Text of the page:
Following the UK update of its green strategy, Matthew Lewis (partner and UK head of energy & utilities sector), James Watson (partner and head of decarbonisation) and Nick Thody (head of knowledge) at Osborne Clarke explore how international rivalry is driving green industrial policy through Europe’s response to US policy.
- The US Inflation Reduction Act (IRA) contains $500 billion in funding for health and clean energy in the hopes of securing domestic manufacturing and increasing tax revenues.
- The EU Green Deal Industrial Plan targets clean tech manufacturing with the Net Zero Industry Act, setting a goal of 40% domestic manufacturing of clean tech demand by 2030.
- Despite the UK’s Green Day announcements, there remains a lack of clarity on UK industrial investment plans in clean tech.
The IRA was signed into law by President Biden on 16 August 2022 and has been described by the White House as “the most significant action Congress has taken on clean energy and climate change in the nation’s history”.
The Act will channel $370 billion of federal spending – mainly in the form of tax credits, loan guarantees and grants – to promote American domestic manufacturing through the clean energy supply chain and drive the development of green technology.
Lower energy costs, private investment in clean energy solutions, strengthened supply chains and the creation of good-paying jobs have all been cited as drivers behind the introduction of the Act.
There are a multitude of eye-opening clean energy provisions included in the IRA, with billions of dollars worth of tax credits available for the manufacturing of sustainable infrastructure, support for heavy polluters to reduce emissions and the development of EV manufacturing and renewable technologies.
Several of these tax credit programmes run for up to ten years, providing “planning certainty” for researchers, developers and manufacturers, and incentivising them to use and produce components and equipment within the US domestic supply chain.
The European reaction to the IRA
The Act has fundamentally changed the terms of debate on clean energy funding and supply chains in the US and in Europe. European policymakers are concerned that this enormous programme will incentivise developers and manufacturers to locate investments in the US and away from Europe in order to benefit from its provisions.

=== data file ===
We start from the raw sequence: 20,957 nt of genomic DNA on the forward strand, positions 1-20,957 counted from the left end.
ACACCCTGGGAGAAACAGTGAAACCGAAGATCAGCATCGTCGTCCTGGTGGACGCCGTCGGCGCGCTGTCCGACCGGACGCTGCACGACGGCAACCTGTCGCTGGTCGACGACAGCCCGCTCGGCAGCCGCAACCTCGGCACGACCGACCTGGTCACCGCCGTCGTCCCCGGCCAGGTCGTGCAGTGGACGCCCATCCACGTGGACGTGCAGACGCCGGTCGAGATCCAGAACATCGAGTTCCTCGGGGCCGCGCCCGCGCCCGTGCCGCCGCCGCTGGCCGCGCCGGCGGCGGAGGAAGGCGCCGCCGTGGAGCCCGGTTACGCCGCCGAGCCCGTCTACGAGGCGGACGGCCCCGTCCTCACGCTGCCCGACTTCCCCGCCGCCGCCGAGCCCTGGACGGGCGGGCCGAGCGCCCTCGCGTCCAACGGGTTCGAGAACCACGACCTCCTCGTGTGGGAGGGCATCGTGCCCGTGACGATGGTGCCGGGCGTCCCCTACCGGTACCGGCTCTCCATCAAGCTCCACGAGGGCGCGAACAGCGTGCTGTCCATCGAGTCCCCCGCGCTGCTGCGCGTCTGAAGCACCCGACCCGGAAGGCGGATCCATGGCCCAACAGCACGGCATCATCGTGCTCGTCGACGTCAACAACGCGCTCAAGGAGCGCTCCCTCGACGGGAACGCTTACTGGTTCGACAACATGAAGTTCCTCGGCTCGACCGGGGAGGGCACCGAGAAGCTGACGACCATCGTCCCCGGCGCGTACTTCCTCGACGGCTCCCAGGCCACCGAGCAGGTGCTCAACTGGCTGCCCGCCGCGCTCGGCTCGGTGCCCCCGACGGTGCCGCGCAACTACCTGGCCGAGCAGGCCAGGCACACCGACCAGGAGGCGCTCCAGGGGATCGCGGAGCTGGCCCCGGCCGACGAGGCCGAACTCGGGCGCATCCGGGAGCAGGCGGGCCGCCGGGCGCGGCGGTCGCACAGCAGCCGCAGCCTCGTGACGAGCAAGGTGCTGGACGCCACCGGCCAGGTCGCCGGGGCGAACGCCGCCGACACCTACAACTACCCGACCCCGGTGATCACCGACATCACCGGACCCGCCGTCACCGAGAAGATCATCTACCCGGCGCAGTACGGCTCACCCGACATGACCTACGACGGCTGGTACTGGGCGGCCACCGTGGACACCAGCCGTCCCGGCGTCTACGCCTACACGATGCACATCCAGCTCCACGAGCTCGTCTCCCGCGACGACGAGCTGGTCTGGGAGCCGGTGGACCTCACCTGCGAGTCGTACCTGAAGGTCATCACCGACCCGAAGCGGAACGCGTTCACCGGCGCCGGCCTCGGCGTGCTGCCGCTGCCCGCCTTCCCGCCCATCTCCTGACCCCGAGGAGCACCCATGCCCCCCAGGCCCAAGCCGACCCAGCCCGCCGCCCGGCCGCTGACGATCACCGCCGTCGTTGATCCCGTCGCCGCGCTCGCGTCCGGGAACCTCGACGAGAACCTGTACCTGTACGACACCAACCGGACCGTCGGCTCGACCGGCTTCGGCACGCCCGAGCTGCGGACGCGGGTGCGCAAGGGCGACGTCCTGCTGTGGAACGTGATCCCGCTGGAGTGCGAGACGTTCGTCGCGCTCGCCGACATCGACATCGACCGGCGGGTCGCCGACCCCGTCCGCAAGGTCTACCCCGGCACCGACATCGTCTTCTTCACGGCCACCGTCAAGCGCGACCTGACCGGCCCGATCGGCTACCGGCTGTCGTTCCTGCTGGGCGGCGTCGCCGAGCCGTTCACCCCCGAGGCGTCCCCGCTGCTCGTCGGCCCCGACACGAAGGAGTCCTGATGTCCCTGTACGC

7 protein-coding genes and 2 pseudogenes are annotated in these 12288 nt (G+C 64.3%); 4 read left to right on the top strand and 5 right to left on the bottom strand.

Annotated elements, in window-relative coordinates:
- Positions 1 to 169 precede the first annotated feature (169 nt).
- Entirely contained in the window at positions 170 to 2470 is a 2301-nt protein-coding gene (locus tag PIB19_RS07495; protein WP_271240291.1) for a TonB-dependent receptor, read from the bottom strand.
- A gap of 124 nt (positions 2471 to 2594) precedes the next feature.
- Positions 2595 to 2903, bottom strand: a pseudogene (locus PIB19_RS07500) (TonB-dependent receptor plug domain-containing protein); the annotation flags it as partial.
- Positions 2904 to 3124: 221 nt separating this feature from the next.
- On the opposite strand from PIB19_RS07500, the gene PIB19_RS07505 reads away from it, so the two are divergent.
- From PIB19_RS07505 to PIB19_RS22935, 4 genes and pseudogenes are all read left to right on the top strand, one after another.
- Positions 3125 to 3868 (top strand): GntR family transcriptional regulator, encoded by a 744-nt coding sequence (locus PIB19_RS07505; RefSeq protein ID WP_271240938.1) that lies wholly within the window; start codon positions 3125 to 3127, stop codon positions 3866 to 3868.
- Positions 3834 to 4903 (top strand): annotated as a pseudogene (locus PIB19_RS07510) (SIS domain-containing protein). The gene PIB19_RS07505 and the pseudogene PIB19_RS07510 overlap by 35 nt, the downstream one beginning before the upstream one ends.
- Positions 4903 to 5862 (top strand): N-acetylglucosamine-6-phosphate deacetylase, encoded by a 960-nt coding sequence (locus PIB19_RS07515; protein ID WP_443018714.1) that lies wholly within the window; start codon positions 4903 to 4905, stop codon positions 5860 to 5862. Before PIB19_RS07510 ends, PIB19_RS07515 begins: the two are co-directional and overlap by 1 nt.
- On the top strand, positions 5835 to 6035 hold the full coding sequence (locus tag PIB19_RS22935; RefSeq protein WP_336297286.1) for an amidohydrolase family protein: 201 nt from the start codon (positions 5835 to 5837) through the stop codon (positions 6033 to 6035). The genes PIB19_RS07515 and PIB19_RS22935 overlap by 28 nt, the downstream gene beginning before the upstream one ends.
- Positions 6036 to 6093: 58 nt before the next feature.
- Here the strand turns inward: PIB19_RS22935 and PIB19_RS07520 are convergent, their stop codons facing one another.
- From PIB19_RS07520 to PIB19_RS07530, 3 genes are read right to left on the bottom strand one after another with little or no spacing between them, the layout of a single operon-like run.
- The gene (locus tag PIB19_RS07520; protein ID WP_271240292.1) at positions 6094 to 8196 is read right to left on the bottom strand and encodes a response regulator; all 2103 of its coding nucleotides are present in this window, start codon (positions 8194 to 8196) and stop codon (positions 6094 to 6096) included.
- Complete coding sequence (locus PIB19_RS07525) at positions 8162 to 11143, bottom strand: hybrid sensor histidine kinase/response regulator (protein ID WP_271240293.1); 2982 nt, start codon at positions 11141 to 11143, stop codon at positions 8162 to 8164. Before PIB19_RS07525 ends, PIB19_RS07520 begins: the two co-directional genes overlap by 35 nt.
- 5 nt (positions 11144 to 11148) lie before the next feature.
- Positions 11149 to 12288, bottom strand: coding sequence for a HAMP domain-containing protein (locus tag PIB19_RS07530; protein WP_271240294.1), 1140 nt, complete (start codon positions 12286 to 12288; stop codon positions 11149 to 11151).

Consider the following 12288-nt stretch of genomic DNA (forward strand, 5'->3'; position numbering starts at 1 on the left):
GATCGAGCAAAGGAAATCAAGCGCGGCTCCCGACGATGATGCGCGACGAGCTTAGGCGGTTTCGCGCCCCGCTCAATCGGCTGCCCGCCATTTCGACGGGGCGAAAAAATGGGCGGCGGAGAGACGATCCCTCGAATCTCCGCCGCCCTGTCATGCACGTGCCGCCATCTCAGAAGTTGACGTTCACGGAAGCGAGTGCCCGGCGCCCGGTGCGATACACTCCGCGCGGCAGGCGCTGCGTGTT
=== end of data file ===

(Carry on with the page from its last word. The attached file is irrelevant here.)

The EU lacks one of the most important tools deployed by the IRA – tax breaks (a Member State competence) – and with currently limited funding options at the Commission level, it cannot match the grants and subsidies which the IRA offers.
President Macron of France described the IRA’s subsidies as “super aggressive”, and Margrethe Vestager, the European Competition Commissioner, thought the law could be “very damaging” for European business. The EU also views the IRA’s “local content” requirements as potentially in breach of World Trade Organisation rules.
On 1 February 2023 the EU Commission proposed its Green Deal Industrial Plan which, with its aim of “enhanc[ing] the competitiveness of Europe’s net-zero industry” has clearly been developed, at least in part, in response to the IRA.
The Plan has four main pillars, and looks to relax EU state aid rules to drive funding, up-skill people in strategic industries, make trade work for the green transition, and implement the Net Zero Industry Act (NZIA), which was formally presented by the EU Commission on 16 March 2023 . The NZIA will support the EU’s scale up of net-zero technology manufacturing, increasing funding with the aim that by 2030 at least 40% of the EU’s demand for clean technology is met domestically.
Is there a UK response?
A post-Brexit UK is not constrained by EU state aid rules and so in theory is able to create an independent response to the IRA.
UK business leaders have been calling for the UK to “up its game”, noting that the UK cannot compete with US and EU subsidies. The UK’s chancellor, Jeremy Hunt, was reported as saying he had “some concerns” about the IRA before his UK Budget delivery on 15 March 2023.
In that Budget speech, the chancellor announced that the newly created Department for Energy Security and Net Zero will be responsible for overseeing investment in the UK’s energy system, including through £20 billion of funding for Carbon Capture, Usage and Storage, the launch of the Great British Nuclear project in support of nuclear builds, and a two-year extension of the Climate Change Agreement scheme. More detail on these projects was given in the UK’s ‘Green Day’ announcements on 30 March 2023.
Despite those ‘Green Day’ statements, some may see it as disappointing that we have to wait until the Autumn Statement later in 2023 to see a substantive response to the $370 billion of subsidies and incentives available under the IRA in the US.
The EU has already proposed some relaxing of state aid rules and other measures to enhance the competitiveness of the EU’s net-zero industry in reply to the IRA. In a post-Brexit world, we hope to see the UK Government take the opportunity to create a swift independent response.